Amber Noggle was 20 weeks pregnant when she went in for what she expected to be a routine ultrasound.
Once the scan was complete, Amber got nervous as several more medical staff entered the room. The next words she and her husband, Dustin, heard changed everything immediately.
“We need to talk. It’s about your baby boy’s heart.”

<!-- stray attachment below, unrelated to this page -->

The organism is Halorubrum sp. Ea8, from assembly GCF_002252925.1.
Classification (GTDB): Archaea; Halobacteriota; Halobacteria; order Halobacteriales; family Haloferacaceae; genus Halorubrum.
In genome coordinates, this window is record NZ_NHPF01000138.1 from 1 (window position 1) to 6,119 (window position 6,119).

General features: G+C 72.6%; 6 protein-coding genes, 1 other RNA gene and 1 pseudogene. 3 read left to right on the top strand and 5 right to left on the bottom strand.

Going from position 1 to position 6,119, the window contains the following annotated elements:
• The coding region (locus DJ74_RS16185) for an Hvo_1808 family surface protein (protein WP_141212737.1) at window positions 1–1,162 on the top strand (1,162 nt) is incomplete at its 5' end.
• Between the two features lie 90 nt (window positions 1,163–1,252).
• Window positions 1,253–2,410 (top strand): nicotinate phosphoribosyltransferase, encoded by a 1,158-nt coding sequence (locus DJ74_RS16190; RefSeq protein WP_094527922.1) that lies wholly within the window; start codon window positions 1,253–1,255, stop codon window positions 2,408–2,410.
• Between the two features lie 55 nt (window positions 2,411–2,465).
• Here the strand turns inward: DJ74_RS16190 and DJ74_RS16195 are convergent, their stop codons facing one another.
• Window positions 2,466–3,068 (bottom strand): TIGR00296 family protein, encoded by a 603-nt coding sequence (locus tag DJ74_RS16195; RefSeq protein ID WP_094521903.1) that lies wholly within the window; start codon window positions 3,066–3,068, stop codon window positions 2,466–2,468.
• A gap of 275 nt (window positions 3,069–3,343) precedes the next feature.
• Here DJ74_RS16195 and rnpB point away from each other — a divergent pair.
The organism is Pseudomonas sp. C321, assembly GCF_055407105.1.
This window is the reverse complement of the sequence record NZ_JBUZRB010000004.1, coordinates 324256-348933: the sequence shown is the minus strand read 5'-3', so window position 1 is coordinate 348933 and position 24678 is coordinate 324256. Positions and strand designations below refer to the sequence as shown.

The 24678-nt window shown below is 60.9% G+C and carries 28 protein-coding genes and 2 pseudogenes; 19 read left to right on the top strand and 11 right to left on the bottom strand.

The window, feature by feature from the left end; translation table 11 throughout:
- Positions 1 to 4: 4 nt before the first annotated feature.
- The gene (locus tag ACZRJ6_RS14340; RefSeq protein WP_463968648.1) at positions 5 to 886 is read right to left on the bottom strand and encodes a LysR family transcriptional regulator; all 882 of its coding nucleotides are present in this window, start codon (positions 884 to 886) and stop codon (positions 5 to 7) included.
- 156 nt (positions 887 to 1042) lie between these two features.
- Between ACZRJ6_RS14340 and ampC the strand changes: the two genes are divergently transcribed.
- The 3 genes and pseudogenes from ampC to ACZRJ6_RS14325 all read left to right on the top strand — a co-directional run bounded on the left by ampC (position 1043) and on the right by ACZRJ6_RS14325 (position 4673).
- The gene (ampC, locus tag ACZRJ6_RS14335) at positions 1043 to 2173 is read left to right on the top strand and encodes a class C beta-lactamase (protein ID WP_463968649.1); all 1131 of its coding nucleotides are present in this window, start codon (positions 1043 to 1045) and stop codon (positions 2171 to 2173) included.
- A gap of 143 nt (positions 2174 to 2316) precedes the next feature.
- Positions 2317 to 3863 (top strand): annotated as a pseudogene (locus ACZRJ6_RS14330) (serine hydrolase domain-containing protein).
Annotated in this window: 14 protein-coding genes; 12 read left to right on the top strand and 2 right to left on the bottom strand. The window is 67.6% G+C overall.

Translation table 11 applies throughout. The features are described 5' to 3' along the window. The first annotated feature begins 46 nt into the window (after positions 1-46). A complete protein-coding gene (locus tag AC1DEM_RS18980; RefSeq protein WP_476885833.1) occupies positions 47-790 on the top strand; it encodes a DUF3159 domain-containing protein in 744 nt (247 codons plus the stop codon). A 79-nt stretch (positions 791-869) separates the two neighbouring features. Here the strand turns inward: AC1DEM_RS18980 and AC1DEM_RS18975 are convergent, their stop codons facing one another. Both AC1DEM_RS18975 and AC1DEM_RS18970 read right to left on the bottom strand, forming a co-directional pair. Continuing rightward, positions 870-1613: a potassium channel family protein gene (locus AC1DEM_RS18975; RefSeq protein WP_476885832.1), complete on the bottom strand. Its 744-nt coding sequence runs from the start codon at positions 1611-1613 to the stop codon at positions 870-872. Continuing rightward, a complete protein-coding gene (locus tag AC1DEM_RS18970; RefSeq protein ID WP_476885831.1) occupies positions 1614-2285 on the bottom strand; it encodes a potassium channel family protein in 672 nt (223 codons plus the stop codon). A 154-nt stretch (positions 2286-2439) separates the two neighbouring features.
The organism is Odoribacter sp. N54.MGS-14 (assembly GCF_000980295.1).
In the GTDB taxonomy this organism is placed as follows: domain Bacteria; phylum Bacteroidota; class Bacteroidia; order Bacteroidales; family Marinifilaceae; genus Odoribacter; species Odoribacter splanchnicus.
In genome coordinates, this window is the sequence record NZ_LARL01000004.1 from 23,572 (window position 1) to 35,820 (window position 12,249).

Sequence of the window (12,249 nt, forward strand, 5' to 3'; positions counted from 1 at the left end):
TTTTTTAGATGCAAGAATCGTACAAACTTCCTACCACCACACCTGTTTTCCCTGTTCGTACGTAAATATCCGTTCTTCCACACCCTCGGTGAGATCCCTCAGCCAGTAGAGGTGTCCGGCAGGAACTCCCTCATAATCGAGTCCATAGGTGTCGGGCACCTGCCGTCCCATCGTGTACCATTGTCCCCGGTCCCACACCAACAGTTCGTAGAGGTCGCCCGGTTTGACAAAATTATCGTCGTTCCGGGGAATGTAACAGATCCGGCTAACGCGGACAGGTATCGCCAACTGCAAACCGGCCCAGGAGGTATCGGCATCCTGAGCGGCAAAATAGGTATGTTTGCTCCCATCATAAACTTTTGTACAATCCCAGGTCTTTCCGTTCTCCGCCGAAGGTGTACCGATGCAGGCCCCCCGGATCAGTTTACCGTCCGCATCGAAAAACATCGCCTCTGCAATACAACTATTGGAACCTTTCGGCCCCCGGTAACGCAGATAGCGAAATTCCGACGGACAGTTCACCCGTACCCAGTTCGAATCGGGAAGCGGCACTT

Suddenly, Amber learned that the baby she was carrying had a rare, complex heart defect called tetralogy of fallot with pulmonary atresia. Babies with this defect have five abnormalities: completely obstructed blood flow from the heart to the lungs; a hole between the heart’s lower chambers; an overriding aorta; a thickened right ventricle; and abnormal pulmonary arteries. Major surgery is typically performed not long after the baby’s birth.